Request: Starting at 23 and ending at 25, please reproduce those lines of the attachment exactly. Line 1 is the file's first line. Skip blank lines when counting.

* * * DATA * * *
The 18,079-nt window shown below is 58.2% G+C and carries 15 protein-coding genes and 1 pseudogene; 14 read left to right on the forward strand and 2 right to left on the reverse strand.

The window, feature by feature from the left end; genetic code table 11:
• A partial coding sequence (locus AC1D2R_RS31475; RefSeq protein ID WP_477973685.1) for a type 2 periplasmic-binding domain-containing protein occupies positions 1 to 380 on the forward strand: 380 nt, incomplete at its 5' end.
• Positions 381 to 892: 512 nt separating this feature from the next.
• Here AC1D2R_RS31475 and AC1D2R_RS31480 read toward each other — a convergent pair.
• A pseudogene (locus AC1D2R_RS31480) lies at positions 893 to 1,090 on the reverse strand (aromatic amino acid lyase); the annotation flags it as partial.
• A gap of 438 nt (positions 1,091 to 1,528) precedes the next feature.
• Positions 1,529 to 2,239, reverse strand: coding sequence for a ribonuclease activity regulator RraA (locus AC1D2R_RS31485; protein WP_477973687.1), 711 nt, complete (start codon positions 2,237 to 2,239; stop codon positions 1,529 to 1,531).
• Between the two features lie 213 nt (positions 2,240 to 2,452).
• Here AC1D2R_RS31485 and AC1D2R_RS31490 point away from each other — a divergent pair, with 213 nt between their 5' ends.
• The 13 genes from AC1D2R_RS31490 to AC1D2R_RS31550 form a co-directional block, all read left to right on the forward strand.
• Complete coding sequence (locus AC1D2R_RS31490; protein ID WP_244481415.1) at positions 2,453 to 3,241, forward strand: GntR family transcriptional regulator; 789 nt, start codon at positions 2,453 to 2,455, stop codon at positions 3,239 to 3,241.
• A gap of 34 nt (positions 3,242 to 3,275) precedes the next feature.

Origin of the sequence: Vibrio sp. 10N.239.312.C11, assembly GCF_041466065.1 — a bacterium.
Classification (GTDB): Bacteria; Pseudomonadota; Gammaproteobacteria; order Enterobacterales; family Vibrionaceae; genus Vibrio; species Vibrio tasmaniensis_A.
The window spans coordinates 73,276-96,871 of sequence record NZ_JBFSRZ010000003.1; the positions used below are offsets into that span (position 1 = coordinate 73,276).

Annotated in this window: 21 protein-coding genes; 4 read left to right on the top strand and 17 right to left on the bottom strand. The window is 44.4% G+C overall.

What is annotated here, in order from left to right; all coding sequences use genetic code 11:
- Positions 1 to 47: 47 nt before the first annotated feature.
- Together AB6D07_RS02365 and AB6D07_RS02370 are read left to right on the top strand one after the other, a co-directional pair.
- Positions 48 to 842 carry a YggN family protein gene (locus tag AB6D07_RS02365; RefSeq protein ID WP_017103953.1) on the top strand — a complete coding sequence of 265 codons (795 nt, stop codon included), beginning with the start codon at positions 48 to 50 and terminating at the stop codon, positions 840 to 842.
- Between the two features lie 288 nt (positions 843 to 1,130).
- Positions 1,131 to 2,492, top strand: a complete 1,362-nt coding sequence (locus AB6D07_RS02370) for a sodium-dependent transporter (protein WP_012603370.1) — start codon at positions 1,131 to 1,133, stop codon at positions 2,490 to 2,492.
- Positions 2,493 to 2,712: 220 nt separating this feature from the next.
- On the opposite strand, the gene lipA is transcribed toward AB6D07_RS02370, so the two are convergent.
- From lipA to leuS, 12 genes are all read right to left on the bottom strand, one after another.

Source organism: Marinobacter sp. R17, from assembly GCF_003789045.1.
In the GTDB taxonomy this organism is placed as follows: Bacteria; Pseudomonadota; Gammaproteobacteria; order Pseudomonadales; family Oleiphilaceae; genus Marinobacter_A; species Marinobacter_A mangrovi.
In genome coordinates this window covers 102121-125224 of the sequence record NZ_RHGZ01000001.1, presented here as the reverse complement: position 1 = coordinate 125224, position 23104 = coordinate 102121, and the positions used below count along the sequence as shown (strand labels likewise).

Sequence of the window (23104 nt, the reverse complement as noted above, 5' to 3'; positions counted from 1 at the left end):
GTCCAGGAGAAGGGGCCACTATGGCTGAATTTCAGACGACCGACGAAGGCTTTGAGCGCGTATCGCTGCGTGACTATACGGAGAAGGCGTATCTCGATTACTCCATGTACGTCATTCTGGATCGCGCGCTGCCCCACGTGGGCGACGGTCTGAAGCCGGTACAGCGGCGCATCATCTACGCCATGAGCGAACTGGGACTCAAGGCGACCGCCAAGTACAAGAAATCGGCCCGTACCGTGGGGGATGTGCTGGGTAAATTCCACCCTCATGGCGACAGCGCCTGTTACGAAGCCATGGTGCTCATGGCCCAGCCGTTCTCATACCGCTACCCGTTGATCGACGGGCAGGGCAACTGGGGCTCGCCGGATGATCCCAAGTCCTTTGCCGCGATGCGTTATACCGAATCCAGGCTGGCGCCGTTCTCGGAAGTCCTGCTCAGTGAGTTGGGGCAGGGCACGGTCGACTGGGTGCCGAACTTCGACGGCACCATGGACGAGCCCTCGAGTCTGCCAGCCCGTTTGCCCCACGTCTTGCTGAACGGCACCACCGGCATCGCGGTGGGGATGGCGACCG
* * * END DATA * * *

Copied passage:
- Positions 1,131 to 2,492, top strand: a complete 1,362-nt coding sequence (locus AB6D07_RS02370) for a sodium-dependent transporter (protein WP_012603370.1) — start codon at positions 1,131 to 1,133, stop codon at positions 2,490 to 2,492.
- Positions 2,493 to 2,712: 220 nt separating this feature from the next.
- On the opposite strand, the gene lipA is transcribed toward AB6D07_RS02370, so the two are convergent.